News from Vanuatu, Venezuela and Syria

Adrian Banga surveys his destroyed house in Port Villa, capital of Vanuatu. (Photo: EPA)

VANUATU – ‘More than 100,000’ homeless in Vanuatu as president makes emotional plea for Cyclone Pam aid

Vanuatu’s President Baldwin Lonsdale broke down yesterday as he made an emotional plea for international help for his cyclone-ravaged country, which aid agencies claimed had left more than 100,000 people homeless.

He feared that development in the island nation had been wiped out, adding: “It means that we will have to start anew again.”

Speaking from the Japanese city of Sendai, where he had been attending a United Nations conference on disaster risk reduction, Mr. Lonsdale said: “As a nation, as the head of a nation, my heart is for the people.

“Everyone has that same feeling, because we don’t know what happened to our family.”

His voice quavering, he spoke of the particular difficulties faced by the impoverished nation of 267,000 people spread over scores of scattered islands.

“There’s a breakdown of communications that we cannot reach our families and we do not know whether our families are safe or not. This is a very devastating cyclone that has crossed Vanuatu. I term it as a monster. It’s a monster that has hit the republic of Vanuatu.” …

As emergency relief flights from Australia and New Zealand arrived in the beleaguered capital Port Vila on Monday, aid workers described the conditions as among the worst they had faced.

Colin Collet van Rooyen, Oxfam country director in Port Vila, said more than 100,000 had been left homeless and added, “More than 90 percent of houses were damaged in Port Vila alone, nearly every school was destroyed, the evacuation centers are full and there is damage to health facilities and the morgue.”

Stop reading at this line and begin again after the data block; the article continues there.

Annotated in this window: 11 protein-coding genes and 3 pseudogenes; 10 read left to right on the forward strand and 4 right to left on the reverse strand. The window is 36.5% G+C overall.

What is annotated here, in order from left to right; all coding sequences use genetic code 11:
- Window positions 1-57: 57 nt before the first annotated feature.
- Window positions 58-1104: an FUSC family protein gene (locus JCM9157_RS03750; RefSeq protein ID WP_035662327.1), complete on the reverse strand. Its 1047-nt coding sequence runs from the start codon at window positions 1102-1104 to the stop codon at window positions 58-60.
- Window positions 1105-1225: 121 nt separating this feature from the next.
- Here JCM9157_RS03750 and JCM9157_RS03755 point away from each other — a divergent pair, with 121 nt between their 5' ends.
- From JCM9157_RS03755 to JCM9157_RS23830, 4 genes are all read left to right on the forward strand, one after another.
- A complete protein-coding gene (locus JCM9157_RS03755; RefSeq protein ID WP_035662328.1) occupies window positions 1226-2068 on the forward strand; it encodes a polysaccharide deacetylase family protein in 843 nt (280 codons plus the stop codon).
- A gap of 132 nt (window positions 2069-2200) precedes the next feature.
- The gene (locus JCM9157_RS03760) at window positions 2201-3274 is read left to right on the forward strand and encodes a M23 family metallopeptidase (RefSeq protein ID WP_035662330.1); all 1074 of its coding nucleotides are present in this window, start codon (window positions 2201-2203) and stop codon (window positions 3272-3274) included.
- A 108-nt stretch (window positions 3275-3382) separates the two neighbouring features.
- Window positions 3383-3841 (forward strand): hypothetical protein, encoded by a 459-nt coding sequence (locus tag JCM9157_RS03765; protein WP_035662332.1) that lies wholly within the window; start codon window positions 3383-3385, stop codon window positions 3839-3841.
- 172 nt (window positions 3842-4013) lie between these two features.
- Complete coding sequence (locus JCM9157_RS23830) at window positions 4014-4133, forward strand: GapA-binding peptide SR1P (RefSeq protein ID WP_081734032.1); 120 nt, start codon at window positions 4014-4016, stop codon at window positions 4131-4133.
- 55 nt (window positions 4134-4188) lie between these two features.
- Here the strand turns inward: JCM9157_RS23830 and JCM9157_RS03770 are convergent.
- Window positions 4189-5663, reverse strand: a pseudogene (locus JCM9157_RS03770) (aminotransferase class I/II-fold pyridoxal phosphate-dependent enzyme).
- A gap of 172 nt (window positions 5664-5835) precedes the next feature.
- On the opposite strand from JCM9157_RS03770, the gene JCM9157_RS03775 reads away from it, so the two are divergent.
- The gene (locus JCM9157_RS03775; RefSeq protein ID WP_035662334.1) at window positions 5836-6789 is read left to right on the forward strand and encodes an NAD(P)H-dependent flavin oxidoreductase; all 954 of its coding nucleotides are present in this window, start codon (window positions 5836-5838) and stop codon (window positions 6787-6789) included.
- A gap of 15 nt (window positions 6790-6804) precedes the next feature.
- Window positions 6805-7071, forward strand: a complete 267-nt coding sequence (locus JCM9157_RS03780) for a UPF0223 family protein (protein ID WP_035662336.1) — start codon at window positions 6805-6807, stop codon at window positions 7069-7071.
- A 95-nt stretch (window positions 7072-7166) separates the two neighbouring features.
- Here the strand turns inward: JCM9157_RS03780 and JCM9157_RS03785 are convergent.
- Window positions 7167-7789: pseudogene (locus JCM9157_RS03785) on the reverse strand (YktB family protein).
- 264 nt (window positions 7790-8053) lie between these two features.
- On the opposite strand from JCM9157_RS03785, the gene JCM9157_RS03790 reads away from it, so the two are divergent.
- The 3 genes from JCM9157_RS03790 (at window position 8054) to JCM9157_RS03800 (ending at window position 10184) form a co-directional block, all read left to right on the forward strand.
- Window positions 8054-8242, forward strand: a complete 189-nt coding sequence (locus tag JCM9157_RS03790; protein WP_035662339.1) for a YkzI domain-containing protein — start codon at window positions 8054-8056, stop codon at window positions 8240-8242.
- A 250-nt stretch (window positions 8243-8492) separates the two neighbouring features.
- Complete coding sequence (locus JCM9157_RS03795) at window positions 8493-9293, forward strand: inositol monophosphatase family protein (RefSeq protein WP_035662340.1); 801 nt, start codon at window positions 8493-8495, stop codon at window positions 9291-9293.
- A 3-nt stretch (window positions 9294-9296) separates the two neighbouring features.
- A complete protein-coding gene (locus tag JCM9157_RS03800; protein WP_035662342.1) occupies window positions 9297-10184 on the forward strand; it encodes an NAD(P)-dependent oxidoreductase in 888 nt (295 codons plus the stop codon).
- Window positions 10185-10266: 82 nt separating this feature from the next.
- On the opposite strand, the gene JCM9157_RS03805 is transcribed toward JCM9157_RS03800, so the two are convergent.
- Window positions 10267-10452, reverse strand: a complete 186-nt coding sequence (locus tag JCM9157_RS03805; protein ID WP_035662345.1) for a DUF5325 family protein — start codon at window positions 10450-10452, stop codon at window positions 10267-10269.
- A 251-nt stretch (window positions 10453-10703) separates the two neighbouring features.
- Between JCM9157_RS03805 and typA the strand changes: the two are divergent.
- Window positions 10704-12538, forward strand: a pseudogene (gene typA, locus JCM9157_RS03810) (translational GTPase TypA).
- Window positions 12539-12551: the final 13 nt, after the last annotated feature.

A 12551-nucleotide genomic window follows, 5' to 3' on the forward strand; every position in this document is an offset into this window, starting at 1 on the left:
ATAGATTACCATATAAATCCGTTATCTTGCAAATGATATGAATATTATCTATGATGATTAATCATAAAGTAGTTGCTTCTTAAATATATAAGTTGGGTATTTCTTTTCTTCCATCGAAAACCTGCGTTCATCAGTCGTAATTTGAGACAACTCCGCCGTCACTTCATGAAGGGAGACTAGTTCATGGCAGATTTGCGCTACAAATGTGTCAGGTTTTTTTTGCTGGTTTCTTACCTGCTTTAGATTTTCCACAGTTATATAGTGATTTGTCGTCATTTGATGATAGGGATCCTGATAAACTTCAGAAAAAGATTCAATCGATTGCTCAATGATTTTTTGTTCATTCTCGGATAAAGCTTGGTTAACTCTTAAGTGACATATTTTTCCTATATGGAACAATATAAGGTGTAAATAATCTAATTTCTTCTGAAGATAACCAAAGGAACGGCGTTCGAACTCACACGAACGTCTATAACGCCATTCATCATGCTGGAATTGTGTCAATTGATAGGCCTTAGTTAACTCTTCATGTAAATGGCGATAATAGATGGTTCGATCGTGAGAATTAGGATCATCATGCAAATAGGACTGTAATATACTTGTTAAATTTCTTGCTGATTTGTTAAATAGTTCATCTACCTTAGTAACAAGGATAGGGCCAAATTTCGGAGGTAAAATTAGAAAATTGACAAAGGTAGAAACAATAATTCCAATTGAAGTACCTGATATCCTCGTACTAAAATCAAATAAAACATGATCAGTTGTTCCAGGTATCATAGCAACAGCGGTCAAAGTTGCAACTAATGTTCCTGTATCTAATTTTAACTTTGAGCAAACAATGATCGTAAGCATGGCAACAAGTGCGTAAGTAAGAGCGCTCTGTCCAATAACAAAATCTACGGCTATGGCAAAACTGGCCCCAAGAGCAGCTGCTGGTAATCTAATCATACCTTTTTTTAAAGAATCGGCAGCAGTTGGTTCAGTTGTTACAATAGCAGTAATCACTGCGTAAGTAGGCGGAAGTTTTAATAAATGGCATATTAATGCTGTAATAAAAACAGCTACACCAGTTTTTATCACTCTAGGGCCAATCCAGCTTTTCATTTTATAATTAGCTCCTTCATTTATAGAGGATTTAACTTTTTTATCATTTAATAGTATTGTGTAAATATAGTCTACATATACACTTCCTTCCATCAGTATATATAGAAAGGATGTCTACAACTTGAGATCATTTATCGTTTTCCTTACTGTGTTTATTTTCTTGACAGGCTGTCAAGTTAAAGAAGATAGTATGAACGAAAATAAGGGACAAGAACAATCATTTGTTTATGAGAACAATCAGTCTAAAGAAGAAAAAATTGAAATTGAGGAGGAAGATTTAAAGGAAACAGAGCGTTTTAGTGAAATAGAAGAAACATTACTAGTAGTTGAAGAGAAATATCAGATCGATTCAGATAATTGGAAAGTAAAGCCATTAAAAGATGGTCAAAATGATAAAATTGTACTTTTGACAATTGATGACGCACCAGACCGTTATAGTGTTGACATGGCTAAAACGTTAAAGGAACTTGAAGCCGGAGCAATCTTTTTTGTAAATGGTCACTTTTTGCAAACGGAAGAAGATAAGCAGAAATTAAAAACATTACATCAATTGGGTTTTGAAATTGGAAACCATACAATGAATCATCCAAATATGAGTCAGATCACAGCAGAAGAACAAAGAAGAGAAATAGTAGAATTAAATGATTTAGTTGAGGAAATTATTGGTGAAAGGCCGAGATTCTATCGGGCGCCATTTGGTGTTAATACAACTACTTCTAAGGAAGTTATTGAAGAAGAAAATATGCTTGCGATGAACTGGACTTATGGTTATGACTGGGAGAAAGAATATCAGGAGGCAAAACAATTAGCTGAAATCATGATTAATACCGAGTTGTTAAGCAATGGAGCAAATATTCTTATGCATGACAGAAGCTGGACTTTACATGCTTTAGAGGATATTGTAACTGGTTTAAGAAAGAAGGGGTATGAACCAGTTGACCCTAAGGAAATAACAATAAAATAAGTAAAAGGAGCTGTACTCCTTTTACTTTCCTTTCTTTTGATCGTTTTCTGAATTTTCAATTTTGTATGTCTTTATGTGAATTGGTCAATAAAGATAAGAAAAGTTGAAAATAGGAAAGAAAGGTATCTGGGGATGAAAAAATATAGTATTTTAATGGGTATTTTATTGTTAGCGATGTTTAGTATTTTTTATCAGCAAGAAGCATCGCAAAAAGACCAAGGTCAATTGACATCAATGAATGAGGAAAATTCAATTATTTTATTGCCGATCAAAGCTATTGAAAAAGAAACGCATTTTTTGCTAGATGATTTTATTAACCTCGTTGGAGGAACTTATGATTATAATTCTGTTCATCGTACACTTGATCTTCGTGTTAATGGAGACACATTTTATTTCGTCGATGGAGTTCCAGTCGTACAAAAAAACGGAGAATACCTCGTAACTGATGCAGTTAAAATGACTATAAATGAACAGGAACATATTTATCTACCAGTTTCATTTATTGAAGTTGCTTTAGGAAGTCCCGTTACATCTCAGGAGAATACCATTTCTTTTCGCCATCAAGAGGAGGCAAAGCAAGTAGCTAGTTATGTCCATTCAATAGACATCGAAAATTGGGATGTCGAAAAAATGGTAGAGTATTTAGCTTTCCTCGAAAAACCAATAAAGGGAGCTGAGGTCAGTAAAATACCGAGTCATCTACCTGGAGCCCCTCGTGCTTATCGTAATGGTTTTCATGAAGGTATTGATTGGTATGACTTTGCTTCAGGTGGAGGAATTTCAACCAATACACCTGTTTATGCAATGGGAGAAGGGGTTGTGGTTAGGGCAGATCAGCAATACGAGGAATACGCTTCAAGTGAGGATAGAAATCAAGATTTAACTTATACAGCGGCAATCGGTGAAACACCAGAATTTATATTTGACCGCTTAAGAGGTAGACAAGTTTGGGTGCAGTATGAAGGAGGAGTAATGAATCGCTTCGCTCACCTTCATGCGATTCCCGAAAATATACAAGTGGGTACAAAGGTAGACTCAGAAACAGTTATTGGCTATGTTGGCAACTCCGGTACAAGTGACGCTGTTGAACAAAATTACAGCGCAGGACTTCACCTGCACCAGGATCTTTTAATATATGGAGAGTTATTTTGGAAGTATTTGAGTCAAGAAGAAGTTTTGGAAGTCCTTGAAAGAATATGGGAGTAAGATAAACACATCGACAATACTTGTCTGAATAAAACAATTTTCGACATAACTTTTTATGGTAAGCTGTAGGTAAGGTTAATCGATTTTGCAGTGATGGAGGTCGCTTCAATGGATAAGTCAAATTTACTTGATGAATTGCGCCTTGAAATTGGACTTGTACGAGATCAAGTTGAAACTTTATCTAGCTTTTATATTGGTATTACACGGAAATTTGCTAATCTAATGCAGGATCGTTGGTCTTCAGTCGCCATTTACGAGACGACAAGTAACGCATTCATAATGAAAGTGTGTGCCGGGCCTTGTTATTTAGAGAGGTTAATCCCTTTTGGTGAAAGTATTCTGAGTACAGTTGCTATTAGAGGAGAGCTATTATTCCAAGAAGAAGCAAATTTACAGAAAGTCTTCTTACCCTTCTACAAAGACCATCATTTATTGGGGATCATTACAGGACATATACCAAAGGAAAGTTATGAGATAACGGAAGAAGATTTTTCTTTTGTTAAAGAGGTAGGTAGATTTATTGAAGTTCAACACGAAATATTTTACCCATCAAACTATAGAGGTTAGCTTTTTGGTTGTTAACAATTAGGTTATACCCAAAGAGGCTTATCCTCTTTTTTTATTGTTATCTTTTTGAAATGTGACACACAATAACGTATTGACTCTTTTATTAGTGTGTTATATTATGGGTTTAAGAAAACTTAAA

“Reports today of catastrophic devastation in Erromango and Tanna Islands in the south with non concrete buildings completely flattened and the few concrete buildings without roofs confirm that there are still many many people in need across the archipelago. …

Cyclone Pam, one of the most ferocious tropical storms in living memory, lined up the islands of Vanuatu for a direct hit as it ploughed southeast through the Pacific Ocean, packing gusts of up to 190 miles per hour.

Almost every building in Port Vila, the capital with a population of 47,000, has been either damaged or destroyed.

The southern island of Tanna was described by a Red Cross aid worker as being “in ruins”.

Although the official death toll stands at eight, that was expected to rise once outlying islands with poor communication links could be reached.

Many people are thought to have been injured by roofing iron that was lifted off buildings and hurled around the streets by the gale-force winds. …

VENEZUELA – President says may go to U.S. to challenge Obama

CARACAS | Ridiculing the U.S. [classifying] Venezuela as a security threat, President Nicolas Maduro said on Thursday he may travel to Washington to challenge American counterpart Barack Obama.

“We demand, via all global diplomatic channels, that President Obama rectify and repeal the immoral decree declaring Venezuela a threat to the United States,” Maduro said.

Venezuela's President Nicolas Maduro speaks to supporters during a rally against imperialism in Caracas March 12, 2015.  (Photo: Reuters/Carlos Garcia Rawlins)

Venezuela’s socialist President Nicolas Maduro speaks to supporters during a rally against imperialism in Caracas March 12, 2015. (Photo: Reuters/Carlos Garcia Rawlins)

In the worst flare-up between the ideological enemies since Maduro took power in 2013, the Obama administration last week declared a “national emergency” over “the unusual and extraordinary threat” from Venezuela and sanctioned seven officials over allegations of rights abuses and corruption.

The Maduro government has demanded evidence of how it threatens U.S. security. Conversely, it accuses Washington of helping coup plotters and preparing a military invention.

U.S. officials say the Obama government’s intention is to make Venezuela’s government change its ways, not fall.

President Maduro, the 52-year-old successor of firebrand U.S. adversary Hugo Chavez, said Venezuela was preparing an event in Washington to press its case.

“Maybe I’ll appear in Washington at that exhibition, to show my face for my country and tell the government in Washington they are committing grave mistakes,” he said. No more details of the event were given.

  • With Venezuela also demanding that the United States slash its Caracas embassy from 100 to 17 staff, the dispute has dominated local headlines and overshadowed an economic crisis.